Thailand on verge of using voluntary chemical castration for sex offenders
If approved, Thailand would join a small group of countries that use chemical castration, among them Poland, South Korea, Russia and Estonia, plus some US states.
Thailand is close to introducing chemical castration as a means of tackling sex crime after lawmakers approved a bill that will give some offenders the right to choose the procedure in return for a reduced prison sentence.
The bill, which the lower house passed in March, was approved late on Monday by 145 senators, with two abstentions. It still requires another house vote, then royal endorsement.
Of 16,413 convicted sex offenders released from Thai prisons between 2013 and 2020, there were 4,848 who re-offended, according to corrections department figures.
Under the bill, certain sex offenders deemed at risk of re-offending may be given the option to receive injections that reduce their testosterone levels, in return for shorter jail time, providing they have approval of two doctors.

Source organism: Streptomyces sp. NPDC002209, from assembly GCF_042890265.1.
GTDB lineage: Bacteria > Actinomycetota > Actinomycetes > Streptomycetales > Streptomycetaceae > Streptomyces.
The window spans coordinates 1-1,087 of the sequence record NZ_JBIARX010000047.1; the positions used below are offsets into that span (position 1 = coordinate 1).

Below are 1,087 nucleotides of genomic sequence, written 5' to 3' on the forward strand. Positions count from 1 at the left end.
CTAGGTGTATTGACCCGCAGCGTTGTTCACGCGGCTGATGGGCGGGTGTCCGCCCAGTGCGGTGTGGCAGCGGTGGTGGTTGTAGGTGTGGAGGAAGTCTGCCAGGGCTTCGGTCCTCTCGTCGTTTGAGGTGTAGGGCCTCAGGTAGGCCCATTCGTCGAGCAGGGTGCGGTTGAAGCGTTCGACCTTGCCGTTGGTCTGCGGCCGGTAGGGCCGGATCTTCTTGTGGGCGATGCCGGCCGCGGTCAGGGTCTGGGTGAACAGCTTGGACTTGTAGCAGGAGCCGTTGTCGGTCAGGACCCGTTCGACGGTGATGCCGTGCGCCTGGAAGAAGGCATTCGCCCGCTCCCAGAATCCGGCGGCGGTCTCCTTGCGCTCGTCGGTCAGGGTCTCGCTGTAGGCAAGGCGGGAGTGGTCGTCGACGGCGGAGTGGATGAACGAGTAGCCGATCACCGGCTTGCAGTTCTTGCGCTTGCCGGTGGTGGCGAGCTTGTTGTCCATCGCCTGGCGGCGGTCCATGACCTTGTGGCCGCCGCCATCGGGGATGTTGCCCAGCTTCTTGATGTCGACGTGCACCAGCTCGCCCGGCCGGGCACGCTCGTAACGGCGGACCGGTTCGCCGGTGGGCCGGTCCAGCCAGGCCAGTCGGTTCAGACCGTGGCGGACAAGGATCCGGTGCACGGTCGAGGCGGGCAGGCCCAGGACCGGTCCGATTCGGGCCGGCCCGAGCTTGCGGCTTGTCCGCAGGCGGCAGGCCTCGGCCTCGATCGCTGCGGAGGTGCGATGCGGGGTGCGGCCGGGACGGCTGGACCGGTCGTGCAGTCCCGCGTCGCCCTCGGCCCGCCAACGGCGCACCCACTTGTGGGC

The offenders would be monitored for 10 years and be required to wear electronic monitoring bracelets, according to the bill.
If approved, Thailand would join a small group of countries that use chemical castration, among them Poland, South Korea, Russia and Estonia, plus some US. states.
"I want this law to pass quickly," Justice Minister Somsak Thepsuthin said on Tuesday. "I don't want to see news about bad things happening to women again," he said.
Jaded Chouwilai, director of the Women and Men Progressive Movement Foundation, a non-governmental organisation that addresses sexual violence, among other areas, said use of chemical castration would not tackle sex crime.
"Convicts should be rehabilitated by changing their mindset while in prison," he said.
"To use punishment like execution or injected castration reinforces the idea that offender can no longer be rehabilitated."
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